World food production must increase by 50 per cent by 2030 if it hopes to meet rising demand, the head of the UN told world leaders at a food summit in Rome Tuesday.
United Nations Secretary General Ban Ki-moon said countries must strive to reduce export restrictions and import tariffs in order to overcome the current crisis in global food costs and supplies.
' We have an historic opportunity to revitalize agriculture, especially in countries where productivity gains have been low in recent years," Ban told an audience that included about 60 heads of state, as well as scientists and activists.
Hosted by the UN Food and Agriculture Organization, the three-day summit in the Italian capital is aimed at finding ways to curb skyrocketing food prices, which have risen an average of 40 per cent worldwide since mid-2007 and 83 per cent in the last three years.
'We need to increase the supply, but we also absolutely have to take immediate and radical steps to reduce demand.'
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A combination of high oil prices, urbanization, the production of biofuels, flawed trade policies and other factors such as climate change have sent food prices soaring around the world, leading to riots and protests in places like Haiti and Egypt in recent months and major shortfalls amongst organizations that feed the hungry.
The rising cost of rice and other developing world staples has already led to export bans by India, Thailand, Vietnam and other major rice-producing countries.
Participants at the summit are being encouraged to establish a long-term plan for dealing with the crisis, which threatens to leave millions more malnourished around the world. An estimated 850 million people globally suffer from hunger, according to the FAO, most of them in developing countries.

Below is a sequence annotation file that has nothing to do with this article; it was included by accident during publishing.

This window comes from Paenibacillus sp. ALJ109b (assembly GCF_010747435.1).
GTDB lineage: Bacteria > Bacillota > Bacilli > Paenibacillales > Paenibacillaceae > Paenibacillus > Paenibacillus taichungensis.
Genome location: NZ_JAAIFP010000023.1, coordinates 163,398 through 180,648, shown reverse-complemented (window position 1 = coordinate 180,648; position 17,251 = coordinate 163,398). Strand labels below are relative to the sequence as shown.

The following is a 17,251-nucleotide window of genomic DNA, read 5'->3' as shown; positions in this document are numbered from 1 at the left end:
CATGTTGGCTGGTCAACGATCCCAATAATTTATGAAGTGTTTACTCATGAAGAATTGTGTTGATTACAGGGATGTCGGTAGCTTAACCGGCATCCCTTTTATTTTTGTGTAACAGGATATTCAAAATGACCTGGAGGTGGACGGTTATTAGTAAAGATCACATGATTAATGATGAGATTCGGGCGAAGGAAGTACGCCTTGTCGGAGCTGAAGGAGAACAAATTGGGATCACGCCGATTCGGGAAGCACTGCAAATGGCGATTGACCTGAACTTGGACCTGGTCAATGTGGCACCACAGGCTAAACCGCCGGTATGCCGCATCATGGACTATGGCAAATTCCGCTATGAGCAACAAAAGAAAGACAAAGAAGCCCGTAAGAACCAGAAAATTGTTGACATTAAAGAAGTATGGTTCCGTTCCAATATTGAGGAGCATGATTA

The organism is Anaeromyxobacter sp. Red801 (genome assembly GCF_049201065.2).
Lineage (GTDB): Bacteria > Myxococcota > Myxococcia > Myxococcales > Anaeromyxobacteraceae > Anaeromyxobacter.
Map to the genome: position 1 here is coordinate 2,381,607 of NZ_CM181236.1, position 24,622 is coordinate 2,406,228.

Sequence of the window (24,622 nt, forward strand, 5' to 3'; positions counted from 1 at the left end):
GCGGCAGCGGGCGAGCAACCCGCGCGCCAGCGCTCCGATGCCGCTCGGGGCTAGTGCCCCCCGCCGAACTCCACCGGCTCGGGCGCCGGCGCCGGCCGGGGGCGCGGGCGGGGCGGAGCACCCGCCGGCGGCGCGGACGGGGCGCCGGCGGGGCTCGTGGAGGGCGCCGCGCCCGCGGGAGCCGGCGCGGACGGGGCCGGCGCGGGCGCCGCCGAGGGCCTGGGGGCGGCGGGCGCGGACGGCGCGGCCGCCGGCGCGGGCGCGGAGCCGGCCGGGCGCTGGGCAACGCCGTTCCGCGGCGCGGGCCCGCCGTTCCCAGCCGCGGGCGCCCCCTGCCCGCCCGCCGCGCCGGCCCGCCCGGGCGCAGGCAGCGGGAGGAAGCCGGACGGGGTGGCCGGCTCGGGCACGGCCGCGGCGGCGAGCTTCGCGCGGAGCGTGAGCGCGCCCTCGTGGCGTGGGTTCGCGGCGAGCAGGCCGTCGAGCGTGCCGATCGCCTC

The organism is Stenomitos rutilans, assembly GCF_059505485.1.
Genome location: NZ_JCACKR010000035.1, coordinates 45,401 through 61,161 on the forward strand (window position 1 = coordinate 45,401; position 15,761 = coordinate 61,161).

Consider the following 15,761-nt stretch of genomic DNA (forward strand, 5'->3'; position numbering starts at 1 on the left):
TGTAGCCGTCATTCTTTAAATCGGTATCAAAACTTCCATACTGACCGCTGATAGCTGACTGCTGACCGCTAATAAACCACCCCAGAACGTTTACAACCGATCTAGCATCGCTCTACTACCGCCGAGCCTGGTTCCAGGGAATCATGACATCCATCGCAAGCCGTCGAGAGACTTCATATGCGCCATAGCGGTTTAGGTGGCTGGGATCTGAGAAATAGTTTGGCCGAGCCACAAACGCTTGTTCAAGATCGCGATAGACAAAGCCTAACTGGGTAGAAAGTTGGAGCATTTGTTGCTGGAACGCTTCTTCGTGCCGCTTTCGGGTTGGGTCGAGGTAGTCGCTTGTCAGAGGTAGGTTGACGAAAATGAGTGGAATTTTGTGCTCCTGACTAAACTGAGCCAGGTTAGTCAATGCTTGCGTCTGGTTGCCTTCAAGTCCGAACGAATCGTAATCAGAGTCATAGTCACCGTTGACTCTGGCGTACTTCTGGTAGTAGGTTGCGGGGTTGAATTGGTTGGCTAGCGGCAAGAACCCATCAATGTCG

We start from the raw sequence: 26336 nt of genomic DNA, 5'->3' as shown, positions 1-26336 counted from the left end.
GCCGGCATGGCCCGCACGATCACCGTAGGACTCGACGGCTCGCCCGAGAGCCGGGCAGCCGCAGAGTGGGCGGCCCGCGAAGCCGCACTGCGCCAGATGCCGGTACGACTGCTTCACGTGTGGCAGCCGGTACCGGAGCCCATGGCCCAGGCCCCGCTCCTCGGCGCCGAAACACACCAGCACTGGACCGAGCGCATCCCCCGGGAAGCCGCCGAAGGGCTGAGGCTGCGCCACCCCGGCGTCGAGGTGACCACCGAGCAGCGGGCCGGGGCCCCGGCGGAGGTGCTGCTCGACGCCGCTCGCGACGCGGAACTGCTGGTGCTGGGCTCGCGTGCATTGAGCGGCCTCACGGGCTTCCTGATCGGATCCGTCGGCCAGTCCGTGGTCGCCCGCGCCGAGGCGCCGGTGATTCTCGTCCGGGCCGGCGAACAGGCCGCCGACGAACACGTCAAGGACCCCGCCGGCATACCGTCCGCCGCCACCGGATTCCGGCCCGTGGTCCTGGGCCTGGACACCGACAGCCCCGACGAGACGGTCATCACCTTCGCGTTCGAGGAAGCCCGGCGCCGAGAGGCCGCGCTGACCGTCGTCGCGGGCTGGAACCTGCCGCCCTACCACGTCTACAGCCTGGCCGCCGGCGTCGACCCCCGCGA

In particular, the UN pointed to the devastating effects of years of agricultural and trade policies that have punished small farmers in developing countries. Compounding the problem are subsidies provided to farmers in rich nations such as Canada, which critics say unfairly disadvantage small farmers on the global market.
The viability of biofuels was also a major topic of discussion, with some arguing against the practice of diverting food crops toward fuel production.
"The head of the FAO, Jacques Dious, had harsh words for the developed world, asking questions such as why so much money is being spent on the development of biofuels when the same materials that are going into biofuels could feed the hungry," the CBC's Laura Lynch reported from Rome.
The United Nations in April set up a special, high-level task force to co-ordinate relief efforts, and many wealthy countries have announced big increases in food aid. In April, Canada pledged an extra $50 million to help the global food shortage this year.
But neither Prime Minister Stephen Harper nor any of his cabinet ministers are at the Rome summit to the chagrin of some participants.
"That's causing some disappointment from people here who say 'Look, Canada is the sort of country that grows enough food to take the edge off of the food crisis. It would be good to have a very prominent presence here,'" the CBC's Adrienne Arsenault reported from Rome.
While some participants have raised concerns about Canadian biofuel initiatives, others said Canada should be lauded for its recent food aid commitments, she said.
Meanwhile, Pope Benedict XVI on Tuesday decried hunger and malnutrition as "unacceptable" in a world equipped with the resources to feed more than it currently is.
In an address to summit participants, he urged countries to make "indispensable" structural changes to aid development.
Also in attendance at the summit was Iranian President Mahmoud Ahmadinejad, who on Monday reiterated his call for the destruction of Israel.
Equally controversial was an appearance by embattled Zimbabwean President Robert Mugabe. Both American and Australian diplomats refused outright to meet with former anti-colonial leader, whose land reform campaign has been accused of collapsing the country's agriculture sector.